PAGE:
Misconceptions About Pre-employment Screening
Despite their importance, pre-employment screening is often subject to misconceptions and myths. Some of these misconceptions are harbored by employees and job applicants are mostly based on a basic misunderstanding about the process, laws and the very nature around pre-employment screening. To fully appreciate the importance and value of pre-employment screening, debunking the main misconceptions around them is the only way.
Criminal Records Are Signs of Unemployment
Both employers and job applicants tend to have misconception, most employers think that by virtue of having criminal records, a job applicant is not accepted. Most job applicants also think that criminal records mean they won’t get hired and they won’t have a job.
The reality is that the Equal Employment Opportunity Commission places certain restrictions on employers who use criminal records as an excuse to deny them employment. One requirement of the commission is that the nature of the conviction must have an impact on the nature of the job available. Also, a lot of employers realized that pre-employment screening and background checks sometimes return false reports. Which means rushing to make hiring decisions can lead them to lawsuits.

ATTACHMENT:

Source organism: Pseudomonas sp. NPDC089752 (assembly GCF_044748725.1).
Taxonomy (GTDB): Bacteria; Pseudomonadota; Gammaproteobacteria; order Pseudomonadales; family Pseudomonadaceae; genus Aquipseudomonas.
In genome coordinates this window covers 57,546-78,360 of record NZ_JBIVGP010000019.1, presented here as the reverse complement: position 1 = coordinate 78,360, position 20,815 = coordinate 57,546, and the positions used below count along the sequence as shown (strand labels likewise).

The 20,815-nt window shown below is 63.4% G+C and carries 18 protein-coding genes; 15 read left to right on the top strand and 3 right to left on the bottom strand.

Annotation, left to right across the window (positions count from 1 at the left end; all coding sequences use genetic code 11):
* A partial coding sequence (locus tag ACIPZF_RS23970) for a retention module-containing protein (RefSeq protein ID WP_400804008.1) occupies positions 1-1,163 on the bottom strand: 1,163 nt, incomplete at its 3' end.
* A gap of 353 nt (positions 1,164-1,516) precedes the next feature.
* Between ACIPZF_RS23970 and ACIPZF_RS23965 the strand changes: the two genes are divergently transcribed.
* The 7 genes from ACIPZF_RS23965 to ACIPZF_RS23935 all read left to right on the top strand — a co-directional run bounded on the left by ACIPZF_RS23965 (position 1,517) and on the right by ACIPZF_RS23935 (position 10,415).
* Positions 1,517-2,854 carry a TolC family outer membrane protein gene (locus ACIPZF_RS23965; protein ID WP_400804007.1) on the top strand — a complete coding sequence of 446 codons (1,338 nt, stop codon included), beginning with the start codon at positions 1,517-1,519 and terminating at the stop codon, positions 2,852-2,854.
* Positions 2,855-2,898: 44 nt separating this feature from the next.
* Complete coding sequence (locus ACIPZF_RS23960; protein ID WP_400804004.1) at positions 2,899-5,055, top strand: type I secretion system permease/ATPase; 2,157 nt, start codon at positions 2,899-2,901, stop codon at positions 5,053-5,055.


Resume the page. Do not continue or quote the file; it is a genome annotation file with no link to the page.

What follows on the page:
Applicants Have No Power
A lot of job applicants believe that they don’t have any powers when it comes to pre-employment screening. Thinking employers have all the cards, which is what some employers also think.
The Fair Credit Reporting Act gives job applicants all the power. For instance, any pre-employment screening cannot be conducted without the written consent of the applicant.
All Pre-Employment Screening Are the Same
This is the most common misconception among employers, which is what being perpetuated by cheap pre-employment screening firms. The goal is to convince employers that their services are as good as the expensive ones.
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